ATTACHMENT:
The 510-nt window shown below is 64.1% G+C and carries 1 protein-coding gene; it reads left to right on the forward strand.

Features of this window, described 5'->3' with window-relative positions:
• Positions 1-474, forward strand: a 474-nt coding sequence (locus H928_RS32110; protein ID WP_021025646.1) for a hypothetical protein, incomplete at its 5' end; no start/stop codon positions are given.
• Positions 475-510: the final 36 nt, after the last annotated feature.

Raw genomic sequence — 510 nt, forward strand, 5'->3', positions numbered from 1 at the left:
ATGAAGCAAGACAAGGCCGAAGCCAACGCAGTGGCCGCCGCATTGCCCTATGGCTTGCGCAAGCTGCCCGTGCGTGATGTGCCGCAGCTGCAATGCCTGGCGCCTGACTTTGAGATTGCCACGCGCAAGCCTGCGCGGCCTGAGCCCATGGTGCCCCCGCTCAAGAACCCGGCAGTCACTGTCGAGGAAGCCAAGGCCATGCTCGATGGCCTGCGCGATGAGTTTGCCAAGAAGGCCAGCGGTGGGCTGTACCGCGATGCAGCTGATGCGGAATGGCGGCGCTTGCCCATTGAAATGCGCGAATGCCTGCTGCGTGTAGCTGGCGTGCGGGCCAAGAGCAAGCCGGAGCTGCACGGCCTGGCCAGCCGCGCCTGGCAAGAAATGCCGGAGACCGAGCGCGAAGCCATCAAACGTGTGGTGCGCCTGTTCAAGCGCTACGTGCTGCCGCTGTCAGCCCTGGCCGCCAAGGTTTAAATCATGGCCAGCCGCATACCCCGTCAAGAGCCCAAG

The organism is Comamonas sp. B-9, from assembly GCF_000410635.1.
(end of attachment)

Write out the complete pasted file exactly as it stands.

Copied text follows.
The 510-nt window shown below is 64.1% G+C and carries 1 protein-coding gene; it reads left to right on the forward strand.

Features of this window, described 5'->3' with window-relative positions:
• Positions 1-474, forward strand: a 474-nt coding sequence (locus H928_RS32110; protein ID WP_021025646.1) for a hypothetical protein, incomplete at its 5' end; no start/stop codon positions are given.
• Positions 475-510: the final 36 nt, after the last annotated feature.

Raw genomic sequence — 510 nt, forward strand, 5'->3', positions numbered from 1 at the left:
ATGAAGCAAGACAAGGCCGAAGCCAACGCAGTGGCCGCCGCATTGCCCTATGGCTTGCGCAAGCTGCCCGTGCGTGATGTGCCGCAGCTGCAATGCCTGGCGCCTGACTTTGAGATTGCCACGCGCAAGCCTGCGCGGCCTGAGCCCATGGTGCCCCCGCTCAAGAACCCGGCAGTCACTGTCGAGGAAGCCAAGGCCATGCTCGATGGCCTGCGCGATGAGTTTGCCAAGAAGGCCAGCGGTGGGCTGTACCGCGATGCAGCTGATGCGGAATGGCGGCGCTTGCCCATTGAAATGCGCGAATGCCTGCTGCGTGTAGCTGGCGTGCGGGCCAAGAGCAAGCCGGAGCTGCACGGCCTGGCCAGCCGCGCCTGGCAAGAAATGCCGGAGACCGAGCGCGAAGCCATCAAACGTGTGGTGCGCCTGTTCAAGCGCTACGTGCTGCCGCTGTCAGCCCTGGCCGCCAAGGTTTAAATCATGGCCAGCCGCATACCCCGTCAAGAGCCCAAG

The organism is Comamonas sp. B-9, from assembly GCF_000410635.1.